On 20 July 2014, a team of trained independent ‘Community Monitors’ will observe and record the actions of police officers and security staff during Birmingham’s popular Simmer Down Reggae Festival.
Community scrutiny of the policing operation in and around Handsworth Park, where the festival takes place, is part of Netpol’s Community Monitoring Project and has been organised alongside 4WardEver UK, Birmingham Ethnic Minorities Association (BEMA) and BirminghamStrong Justice 4 All. Funding from the Esmee Fairbairn Foundation enables Netpol to pilot three community monitoring projects in different parts of the country, which aim to increase police accountability over the treatment of individuals and the process of local decision-making in each of the three pilot areas. Similar projects are planned for Manchester and west London. The Community Monitoring project expands upon Netpol’s previous experience of monitoring the policing of local communities during high profile events. In February 2012, we worked with groups in Leicester, including the Race Equality Centre and the Highfields Centre, to monitor the way demonstrations against the EDL were policed. Later the same year, one of Netpol’s member groups, the east London-based Newham Monitoring Project, used Community Legal Observers to monitor the policing and communities in east London during the 2012 London Olympics. Both initiatives learnt from and adapted the knowledge and expertise of Netpol members Green & Black Cross and the Legal Defence and Monitoring Group, who routinely monitor the policing of protests and demonstrations. ‘Community Monitors’ at the Simmer Down Festival will observe and gather evidence, talk to local people about their experiences of street-level policing and hand out legal rights information. They are not lawyers and not providing specialist legal advice – the emphasis instead is on volunteers using their common sense, their ability to keep calm and their willingness to record what they witness. Netpol’s training focuses on:
- issues most likely to affect local residents, especially young people
- what to record if witnessing an arrest
- how to recognise different police ranks and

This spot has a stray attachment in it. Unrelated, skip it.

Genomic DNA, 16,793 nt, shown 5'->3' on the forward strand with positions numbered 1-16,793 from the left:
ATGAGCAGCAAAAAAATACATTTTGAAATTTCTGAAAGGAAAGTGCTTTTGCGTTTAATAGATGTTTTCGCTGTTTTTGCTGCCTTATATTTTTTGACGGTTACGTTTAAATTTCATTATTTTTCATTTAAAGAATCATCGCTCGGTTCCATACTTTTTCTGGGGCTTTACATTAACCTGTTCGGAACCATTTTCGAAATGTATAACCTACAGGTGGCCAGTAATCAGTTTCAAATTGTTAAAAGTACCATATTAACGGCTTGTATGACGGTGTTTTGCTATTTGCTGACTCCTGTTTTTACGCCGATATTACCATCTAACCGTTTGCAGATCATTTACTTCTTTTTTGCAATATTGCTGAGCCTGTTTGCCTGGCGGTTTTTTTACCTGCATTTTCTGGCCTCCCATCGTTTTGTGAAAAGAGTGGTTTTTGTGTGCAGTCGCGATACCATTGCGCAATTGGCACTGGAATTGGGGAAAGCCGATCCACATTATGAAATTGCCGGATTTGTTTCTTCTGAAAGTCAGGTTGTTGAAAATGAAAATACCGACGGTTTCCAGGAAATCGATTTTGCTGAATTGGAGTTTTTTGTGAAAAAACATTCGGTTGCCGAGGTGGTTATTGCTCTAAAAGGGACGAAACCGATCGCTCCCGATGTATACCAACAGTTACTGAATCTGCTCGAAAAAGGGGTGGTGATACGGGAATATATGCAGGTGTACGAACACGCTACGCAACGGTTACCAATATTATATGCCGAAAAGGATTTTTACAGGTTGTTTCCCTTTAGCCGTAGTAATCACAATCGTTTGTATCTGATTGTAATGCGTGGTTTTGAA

- how to deal with confrontational behaviour by individual officers.
Netpol’s decision to work in UK’s second largest city – and in particular the Handsworth area – arises from past tensions over hostile and excessive policing of the city’s black communities. The deaths in police custody of two men – Mikey Powell and Kingsley Burrell – have heightened concerns in particular about the treatment of young black men by West Midlands Police. A decade has passed since Mikey Powell’s death from positional asphyxia in the back of a police van in 2004, but his family only received an apology from the police this year. Kingsley Burrell died in 2011 and, like Mikey, he suffered from mental health problems. His death followed his detention under the Mental Health Act. The closure in 2010 of the Birmingham Racial Attacks Monitoring Unit (BRAMU), which monitoring local policing as part of its work, has also left a significant gap in the independent scrutiny of the West Midlands Police. The groups we are working with believe there is a need for far greater police accountability and we hope our pilot is the first step towards the return of a genuinely independent community-based organisation that can undertake this role. Local Campaigner Tippa Napthali who is supporting Netpol’s initiative said
“4WardEver UK and The Mikey Powell Campaign for justice welcomes Netpol’s Community Monitoring Project in Birmingham, and the potential to build on this modest pilot to forge more longer term programmes of community-led work in the city. West Midlands Police has been particularly open to scrutiny exercises of this nature and operational reform, and I will continue to encourage future development of that relationship for the wider community benefit.”
Taher Gulamhussein, Coordinator of the Netpol Community Monitoring Project said
“In a climate where local black and Asian communities are under-policed as victims and over-policed as suspects, our communities cannot and should not have to rely on the police to monitor themselves. I hope that Simmer Down leads to the birth of a long term monitoring project that is run by and run for the local community”.
For the latest developments in Netpol’s Community Monitoring Project, follow @NetpolCMP on Twitter